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Mothers in Prison

NCJ Number
Corrections Today Volume: 63 Issue: 1 Dated: February 2001 Pages: 62-65
Kelsey Kauffman
Susan L. Clayton
Date Published
February 2001
4 pages
This article looks at the evolution of women’s prisons in the United States as it relates to the separation and non-separation of young children from their incarcerated mothers.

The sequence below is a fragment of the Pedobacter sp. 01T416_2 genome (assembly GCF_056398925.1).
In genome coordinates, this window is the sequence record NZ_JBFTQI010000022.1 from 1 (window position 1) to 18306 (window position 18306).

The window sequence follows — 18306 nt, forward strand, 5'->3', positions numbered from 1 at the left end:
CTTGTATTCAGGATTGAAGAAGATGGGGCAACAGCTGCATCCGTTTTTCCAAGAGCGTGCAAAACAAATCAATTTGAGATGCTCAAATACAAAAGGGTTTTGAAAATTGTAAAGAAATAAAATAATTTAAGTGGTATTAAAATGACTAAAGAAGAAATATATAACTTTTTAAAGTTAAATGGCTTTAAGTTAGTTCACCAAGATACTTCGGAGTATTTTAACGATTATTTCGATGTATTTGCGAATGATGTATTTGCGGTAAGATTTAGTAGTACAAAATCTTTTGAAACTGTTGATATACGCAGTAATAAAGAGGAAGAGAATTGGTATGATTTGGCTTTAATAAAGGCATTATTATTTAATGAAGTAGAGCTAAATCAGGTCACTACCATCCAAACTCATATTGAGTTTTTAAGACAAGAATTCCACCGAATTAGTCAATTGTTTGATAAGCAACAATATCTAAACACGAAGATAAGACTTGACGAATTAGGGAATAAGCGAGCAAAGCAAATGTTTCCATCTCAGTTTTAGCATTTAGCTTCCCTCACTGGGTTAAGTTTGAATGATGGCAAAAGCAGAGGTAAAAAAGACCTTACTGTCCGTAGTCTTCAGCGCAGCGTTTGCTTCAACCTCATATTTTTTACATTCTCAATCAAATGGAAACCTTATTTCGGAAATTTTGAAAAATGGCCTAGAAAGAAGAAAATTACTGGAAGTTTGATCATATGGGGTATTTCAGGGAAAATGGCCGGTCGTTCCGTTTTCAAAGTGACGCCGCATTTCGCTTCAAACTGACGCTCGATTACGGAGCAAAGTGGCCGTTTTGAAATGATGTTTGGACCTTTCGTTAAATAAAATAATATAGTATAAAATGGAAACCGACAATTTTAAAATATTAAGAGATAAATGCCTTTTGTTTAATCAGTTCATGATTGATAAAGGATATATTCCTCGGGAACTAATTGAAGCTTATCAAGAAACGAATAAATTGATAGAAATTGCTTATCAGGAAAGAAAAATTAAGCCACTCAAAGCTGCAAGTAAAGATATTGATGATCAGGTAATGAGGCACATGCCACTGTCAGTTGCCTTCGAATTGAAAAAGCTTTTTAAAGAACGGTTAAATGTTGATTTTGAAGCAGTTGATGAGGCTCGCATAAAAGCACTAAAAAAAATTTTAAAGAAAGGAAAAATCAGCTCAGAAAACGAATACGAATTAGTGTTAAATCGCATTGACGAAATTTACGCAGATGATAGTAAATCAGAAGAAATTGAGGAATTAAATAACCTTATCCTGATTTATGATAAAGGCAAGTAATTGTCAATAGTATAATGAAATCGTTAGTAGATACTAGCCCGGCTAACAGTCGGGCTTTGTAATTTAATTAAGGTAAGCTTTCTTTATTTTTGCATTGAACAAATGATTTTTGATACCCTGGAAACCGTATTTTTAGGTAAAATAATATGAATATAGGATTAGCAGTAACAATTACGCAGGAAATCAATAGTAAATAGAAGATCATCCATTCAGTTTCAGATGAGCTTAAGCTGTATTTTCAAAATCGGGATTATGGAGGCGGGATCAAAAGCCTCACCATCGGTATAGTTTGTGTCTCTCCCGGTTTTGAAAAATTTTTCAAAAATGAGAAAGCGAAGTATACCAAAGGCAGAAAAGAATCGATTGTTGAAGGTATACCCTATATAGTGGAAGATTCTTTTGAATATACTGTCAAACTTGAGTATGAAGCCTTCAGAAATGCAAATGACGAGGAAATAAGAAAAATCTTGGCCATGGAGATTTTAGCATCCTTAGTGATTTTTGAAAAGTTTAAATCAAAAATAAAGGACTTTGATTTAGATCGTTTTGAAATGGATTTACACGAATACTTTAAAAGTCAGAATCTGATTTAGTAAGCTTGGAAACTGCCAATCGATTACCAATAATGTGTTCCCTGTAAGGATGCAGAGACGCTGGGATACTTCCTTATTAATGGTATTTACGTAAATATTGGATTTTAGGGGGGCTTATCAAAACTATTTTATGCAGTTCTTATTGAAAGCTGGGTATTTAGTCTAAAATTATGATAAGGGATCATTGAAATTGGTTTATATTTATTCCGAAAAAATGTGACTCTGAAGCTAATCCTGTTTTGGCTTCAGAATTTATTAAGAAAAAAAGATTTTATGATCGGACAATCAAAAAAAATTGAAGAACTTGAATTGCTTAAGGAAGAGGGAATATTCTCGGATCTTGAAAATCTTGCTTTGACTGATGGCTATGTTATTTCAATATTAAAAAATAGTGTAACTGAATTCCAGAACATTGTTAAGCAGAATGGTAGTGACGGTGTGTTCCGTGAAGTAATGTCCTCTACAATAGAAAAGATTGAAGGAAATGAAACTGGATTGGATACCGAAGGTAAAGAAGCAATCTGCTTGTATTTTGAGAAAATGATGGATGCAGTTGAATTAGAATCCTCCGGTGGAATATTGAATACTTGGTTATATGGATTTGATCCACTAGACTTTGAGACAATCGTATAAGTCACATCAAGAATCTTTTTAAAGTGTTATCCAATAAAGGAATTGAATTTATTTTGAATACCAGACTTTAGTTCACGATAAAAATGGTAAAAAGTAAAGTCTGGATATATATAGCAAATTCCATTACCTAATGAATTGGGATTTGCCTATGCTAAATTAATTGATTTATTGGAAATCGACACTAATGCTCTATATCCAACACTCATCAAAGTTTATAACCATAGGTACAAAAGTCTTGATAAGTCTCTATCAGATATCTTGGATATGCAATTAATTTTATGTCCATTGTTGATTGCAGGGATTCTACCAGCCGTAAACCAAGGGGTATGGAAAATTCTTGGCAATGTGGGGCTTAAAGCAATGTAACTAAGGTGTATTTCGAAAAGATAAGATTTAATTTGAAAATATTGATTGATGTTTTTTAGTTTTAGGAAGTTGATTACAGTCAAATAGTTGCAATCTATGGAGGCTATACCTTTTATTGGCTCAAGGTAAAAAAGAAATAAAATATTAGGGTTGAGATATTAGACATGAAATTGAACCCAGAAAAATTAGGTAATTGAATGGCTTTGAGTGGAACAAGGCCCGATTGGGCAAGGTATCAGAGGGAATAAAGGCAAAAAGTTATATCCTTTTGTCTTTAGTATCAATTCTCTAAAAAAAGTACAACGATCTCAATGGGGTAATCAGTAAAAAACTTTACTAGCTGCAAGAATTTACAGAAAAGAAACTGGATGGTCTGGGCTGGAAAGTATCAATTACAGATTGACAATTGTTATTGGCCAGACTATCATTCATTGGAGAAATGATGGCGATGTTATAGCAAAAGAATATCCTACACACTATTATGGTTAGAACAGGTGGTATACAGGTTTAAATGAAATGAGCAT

In the 1950’s, many women’s prisons had nurseries in which infants could stay with their mothers from several weeks to 2 years, depending on the institution. Within 2 decades, every State except New York closed them. In 1970, families were more stable and structured, so when mothers went to prison, their children were more likely to remain within a family unit. By 1998, the situation changed drastically: 80 percent of women in Federal and State prisons, local jails, and juvenile facilities were mothers, with an average of two or three children, most younger than 18. New programs aimed at preserving and enhancing the mother-child bond, from special visitation areas to the reintroduction of prison nurseries, have been implemented in prisons across the Nation. The article looks across the ocean to the century-old maximum security prison for women at Preungesheim, in Germany, as perhaps the most comprehensive program anywhere in the world for incarcerated mothers and their children. In conclusion, a prison sentence or residential treatment program can provide an opportunity to strengthen the mother-child bond instead of crippling it. References